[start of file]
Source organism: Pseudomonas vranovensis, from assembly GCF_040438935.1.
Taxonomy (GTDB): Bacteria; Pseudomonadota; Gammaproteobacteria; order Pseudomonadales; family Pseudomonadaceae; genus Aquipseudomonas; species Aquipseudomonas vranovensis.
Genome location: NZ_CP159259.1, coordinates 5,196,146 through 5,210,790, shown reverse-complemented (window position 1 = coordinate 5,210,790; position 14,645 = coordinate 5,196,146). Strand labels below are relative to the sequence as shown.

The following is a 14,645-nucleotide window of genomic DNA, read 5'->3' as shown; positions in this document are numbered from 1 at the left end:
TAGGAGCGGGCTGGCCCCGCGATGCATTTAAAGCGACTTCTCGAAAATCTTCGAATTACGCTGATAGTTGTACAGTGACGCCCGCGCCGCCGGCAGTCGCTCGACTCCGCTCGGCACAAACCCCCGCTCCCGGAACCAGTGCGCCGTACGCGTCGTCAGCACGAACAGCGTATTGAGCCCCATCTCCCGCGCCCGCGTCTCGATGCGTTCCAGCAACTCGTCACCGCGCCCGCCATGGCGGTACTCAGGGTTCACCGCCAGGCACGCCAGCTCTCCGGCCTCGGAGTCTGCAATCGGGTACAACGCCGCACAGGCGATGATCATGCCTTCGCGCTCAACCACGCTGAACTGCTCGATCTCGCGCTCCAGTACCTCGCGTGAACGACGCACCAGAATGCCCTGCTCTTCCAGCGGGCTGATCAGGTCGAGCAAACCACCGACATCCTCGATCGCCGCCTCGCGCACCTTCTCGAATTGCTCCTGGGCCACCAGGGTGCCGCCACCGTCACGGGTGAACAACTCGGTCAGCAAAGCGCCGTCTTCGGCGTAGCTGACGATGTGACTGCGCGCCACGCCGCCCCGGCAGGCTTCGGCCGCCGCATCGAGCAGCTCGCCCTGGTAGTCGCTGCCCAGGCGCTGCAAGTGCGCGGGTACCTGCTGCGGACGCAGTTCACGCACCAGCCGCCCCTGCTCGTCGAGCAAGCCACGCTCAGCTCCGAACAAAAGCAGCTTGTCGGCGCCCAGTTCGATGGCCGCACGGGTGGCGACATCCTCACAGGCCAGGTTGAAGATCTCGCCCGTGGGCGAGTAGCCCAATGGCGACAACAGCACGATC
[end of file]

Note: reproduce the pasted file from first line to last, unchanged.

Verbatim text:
Source organism: Pseudomonas vranovensis, from assembly GCF_040438935.1.
Taxonomy (GTDB): Bacteria; Pseudomonadota; Gammaproteobacteria; order Pseudomonadales; family Pseudomonadaceae; genus Aquipseudomonas; species Aquipseudomonas vranovensis.
Genome location: NZ_CP159259.1, coordinates 5,196,146 through 5,210,790, shown reverse-complemented (window position 1 = coordinate 5,210,790; position 14,645 = coordinate 5,196,146). Strand labels below are relative to the sequence as shown.

The following is a 14,645-nucleotide window of genomic DNA, read 5'->3' as shown; positions in this document are numbered from 1 at the left end:
TAGGAGCGGGCTGGCCCCGCGATGCATTTAAAGCGACTTCTCGAAAATCTTCGAATTACGCTGATAGTTGTACAGTGACGCCCGCGCCGCCGGCAGTCGCTCGACTCCGCTCGGCACAAACCCCCGCTCCCGGAACCAGTGCGCCGTACGCGTCGTCAGCACGAACAGCGTATTGAGCCCCATCTCCCGCGCCCGCGTCTCGATGCGTTCCAGCAACTCGTCACCGCGCCCGCCATGGCGGTACTCAGGGTTCACCGCCAGGCACGCCAGCTCTCCGGCCTCGGAGTCTGCAATCGGGTACAACGCCGCACAGGCGATGATCATGCCTTCGCGCTCAACCACGCTGAACTGCTCGATCTCGCGCTCCAGTACCTCGCGTGAACGACGCACCAGAATGCCCTGCTCTTCCAGCGGGCTGATCAGGTCGAGCAAACCACCGACATCCTCGATCGCCGCCTCGCGCACCTTCTCGAATTGCTCCTGGGCCACCAGGGTGCCGCCACCGTCACGGGTGAACAACTCGGTCAGCAAAGCGCCGTCTTCGGCGTAGCTGACGATGTGACTGCGCGCCACGCCGCCCCGGCAGGCTTCGGCCGCCGCATCGAGCAGCTCGCCCTGGTAGTCGCTGCCCAGGCGCTGCAAGTGCGCGGGTACCTGCTGCGGACGCAGTTCACGCACCAGCCGCCCCTGCTCGTCGAGCAAGCCACGCTCAGCTCCGAACAAAAGCAGCTTGTCGGCGCCCAGTTCGATGGCCGCACGGGTGGCGACATCCTCACAGGCCAGGTTGAAGATCTCGCCCGTGGGCGAGTAGCCCAATGGCGACAACAGCACGATC